"For many years rare examples of ear
ornaments called short-nosed and long-nosed god masks have been found in
various parts of the Mississippi Valley and in the southeast."---1996,
Gregory Perino, Central States Archaeological Journal, Vol. 33 No. 4.
"A human head (engraved on a shell cup from Spiro) portrays a
long-nosed god maskette as an ear ornament------. This "early"
Braden style rendering conforms to the description of He-who-wears-
human-heads-as-earrings, or Red Horn".---2000,
Diaz-Granados & Duncan, "The Petroglyphs of Missouri," p.
long-nosed god maskettes may have functioned in the Early Mississippian
Period of the eastern United States within an adoption ritual much like
that of the Calumet ceremony of the historic period.----to create
fictions of kinship between the powerful leader of a large polity and
his political clients in outlying areas".---2004,
Timothy R. Pauketat "Ancient Cahokia and the Mississippians,"
LONG & SHORT NOSED GOD MASKS
MISSISSIPPI VALLEY & SOUTHEAST
Long and short nosed god masks date to the Middle and Late Mississippian
period. They are most often found with burials and in positions that
suggest they were worn as ear ornaments. The majority of all known god masks have been
found on sites in Illinois, such as Dickson Mounds, Crable and Yokem.
SHORT-NOSED BONE GOD MASK
ST. CLAIR COUNTY, ILLINOIS
This short nosed god mask was found several years ago by Larry
Kinsella. He found it in a cultivated field on a bluff top located
west of Belleville, Illinois in St. Clair County. He reported that
it was laying among plowed up human bones. This is the only known
god mask from this area that is made of bone.
This bone god mask is smaller than most copper
and shell god masks. It's basic outline, a
straight line across the forehead and a bi-lobed headdress are
similar features that compare to other masks. It differs slightly with the shape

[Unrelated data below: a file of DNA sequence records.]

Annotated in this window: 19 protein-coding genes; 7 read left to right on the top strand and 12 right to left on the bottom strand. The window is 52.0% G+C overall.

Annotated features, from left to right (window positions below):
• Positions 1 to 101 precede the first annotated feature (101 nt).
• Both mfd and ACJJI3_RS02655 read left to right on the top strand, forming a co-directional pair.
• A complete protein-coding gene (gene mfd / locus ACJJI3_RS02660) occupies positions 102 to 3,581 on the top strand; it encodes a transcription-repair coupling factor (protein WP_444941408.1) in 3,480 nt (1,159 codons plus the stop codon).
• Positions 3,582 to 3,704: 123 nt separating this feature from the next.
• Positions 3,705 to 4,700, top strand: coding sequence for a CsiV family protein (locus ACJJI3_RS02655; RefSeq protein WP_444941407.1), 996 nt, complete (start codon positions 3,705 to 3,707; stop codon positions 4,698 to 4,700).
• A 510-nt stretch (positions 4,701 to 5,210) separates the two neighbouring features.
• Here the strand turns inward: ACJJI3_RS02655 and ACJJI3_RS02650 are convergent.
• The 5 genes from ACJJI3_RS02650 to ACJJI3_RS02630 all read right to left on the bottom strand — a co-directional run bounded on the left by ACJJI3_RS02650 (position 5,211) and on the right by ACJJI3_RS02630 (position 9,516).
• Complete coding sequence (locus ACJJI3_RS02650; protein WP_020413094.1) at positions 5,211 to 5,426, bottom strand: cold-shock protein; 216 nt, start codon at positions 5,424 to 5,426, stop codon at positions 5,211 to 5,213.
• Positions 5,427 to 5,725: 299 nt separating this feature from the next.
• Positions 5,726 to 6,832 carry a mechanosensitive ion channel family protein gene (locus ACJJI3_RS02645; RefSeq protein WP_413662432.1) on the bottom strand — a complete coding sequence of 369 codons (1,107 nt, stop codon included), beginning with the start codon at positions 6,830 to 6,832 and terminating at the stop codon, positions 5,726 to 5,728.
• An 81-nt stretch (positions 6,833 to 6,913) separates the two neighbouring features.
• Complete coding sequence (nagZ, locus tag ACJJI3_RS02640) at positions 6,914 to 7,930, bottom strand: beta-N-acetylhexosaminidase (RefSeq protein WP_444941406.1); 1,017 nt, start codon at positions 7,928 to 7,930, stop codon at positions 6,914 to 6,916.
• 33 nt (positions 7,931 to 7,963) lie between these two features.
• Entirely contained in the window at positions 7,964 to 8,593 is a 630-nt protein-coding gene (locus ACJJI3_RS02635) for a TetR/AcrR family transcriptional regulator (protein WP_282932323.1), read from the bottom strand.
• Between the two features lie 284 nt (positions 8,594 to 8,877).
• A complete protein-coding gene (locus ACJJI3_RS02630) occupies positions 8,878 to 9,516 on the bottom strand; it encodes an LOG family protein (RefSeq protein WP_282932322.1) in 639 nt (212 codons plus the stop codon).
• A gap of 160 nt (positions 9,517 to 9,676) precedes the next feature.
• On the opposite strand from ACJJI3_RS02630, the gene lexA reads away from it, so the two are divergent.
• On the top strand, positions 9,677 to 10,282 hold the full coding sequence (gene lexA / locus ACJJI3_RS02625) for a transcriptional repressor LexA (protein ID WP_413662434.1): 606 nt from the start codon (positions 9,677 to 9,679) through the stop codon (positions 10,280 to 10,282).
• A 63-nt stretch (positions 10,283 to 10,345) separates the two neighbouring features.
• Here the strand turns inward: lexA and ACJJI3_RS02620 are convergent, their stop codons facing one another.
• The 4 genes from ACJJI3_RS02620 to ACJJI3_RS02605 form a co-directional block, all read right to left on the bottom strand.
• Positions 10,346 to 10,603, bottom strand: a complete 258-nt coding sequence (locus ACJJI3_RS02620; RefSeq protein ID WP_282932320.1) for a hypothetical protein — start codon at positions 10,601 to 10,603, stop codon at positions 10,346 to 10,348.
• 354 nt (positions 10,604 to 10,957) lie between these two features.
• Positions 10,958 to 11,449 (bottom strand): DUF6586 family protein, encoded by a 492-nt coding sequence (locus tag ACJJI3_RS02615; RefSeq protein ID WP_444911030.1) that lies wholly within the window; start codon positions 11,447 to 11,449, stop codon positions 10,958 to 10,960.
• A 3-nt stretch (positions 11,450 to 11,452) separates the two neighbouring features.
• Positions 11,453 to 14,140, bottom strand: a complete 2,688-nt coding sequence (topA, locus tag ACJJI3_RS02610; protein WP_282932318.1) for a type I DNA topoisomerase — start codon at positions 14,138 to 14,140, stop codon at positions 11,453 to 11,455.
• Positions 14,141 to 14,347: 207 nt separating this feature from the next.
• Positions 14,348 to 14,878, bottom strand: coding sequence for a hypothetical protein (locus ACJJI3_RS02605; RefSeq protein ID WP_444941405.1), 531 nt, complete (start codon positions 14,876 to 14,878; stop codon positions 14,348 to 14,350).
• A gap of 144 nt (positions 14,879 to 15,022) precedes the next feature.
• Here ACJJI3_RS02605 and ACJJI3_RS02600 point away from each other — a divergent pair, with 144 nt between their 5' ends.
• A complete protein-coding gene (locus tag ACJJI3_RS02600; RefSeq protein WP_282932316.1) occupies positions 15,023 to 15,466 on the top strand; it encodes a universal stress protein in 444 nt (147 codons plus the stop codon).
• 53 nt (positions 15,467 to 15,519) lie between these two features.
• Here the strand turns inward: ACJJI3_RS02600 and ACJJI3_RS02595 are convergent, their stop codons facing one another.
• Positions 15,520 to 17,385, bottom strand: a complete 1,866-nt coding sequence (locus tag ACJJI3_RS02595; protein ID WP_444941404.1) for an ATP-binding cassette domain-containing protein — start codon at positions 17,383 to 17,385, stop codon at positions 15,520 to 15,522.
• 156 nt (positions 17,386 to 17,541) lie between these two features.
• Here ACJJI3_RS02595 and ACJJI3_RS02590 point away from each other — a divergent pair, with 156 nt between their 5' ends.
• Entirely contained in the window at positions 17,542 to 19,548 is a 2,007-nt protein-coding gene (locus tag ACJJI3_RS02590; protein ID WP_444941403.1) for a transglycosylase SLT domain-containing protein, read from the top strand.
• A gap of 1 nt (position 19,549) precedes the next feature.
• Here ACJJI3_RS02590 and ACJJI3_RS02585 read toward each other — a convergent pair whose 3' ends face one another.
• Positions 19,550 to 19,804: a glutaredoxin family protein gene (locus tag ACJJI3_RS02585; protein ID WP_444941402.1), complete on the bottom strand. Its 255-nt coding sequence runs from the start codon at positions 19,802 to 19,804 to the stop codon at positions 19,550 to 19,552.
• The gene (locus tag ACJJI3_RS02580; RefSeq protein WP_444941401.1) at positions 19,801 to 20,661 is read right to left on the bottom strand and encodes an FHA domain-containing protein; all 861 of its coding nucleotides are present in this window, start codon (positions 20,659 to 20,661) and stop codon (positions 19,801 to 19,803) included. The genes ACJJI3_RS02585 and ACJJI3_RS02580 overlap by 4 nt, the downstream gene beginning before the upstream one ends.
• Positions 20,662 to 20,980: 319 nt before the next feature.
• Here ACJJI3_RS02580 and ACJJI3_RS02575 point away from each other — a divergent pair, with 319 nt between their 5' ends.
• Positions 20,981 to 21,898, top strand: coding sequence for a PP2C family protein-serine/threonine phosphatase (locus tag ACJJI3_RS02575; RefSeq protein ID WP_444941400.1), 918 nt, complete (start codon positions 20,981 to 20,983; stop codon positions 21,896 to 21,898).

of the eyes and mouth. Most god masks have round eyes and a
horizontal line for a mouth. This example has square eyes and an
rectangular mouth. This god mask also has two conically drilled
holes on each side of the forehead that would have been used for
suspension. It measures 15/16 of an inch (2.4 cm) long.
It's been suggested that this god mask may have
been a poor mans version. Most god masks were made of copper and shell,
materials that originate from distant locations. But since bone and
wood do not survive very long, it's possible more god masks were
actually made of these more common materials.
Note: The above image is a picture of a cast. The
original was lost many years ago. The picture in the
"Central States Archaeological Journal" is also a cast. Luckily,
it was molded just after it was discovered and casts were made for
interesting aspect about god mask ear ornaments are their possible
connection to the Winnebago legend of Red Horn. This legendary figure is
also known as Morning Star, He-who-wears-human- heads-as-earrings and
The Winnebago oral history describes this person as an individual who
defeats giants in a ballgame. As the story continues it comes full
circle with the death of Red Horn, by a giant, but later he is magically
brought back to life by his two sons.
CALHOUN COUNTY, ILLINOIS
Both of these long-nosed copper god masks were found several years
ago by William Fecht in a mound near Meppen, Illinois in Calhoun
County. He claimed to have found them in association with a burial.
They are the largest copper god masks found to date and the largest
of any long-nosed god masks found so far. It is believed they would
have been suspended from the ears of the individual. They measure
13/16 inches (22.4 cm) and 8 5/8 inches (22 cm) long. The large
shell bead to the right was also reported to have been found with
these copper ornaments.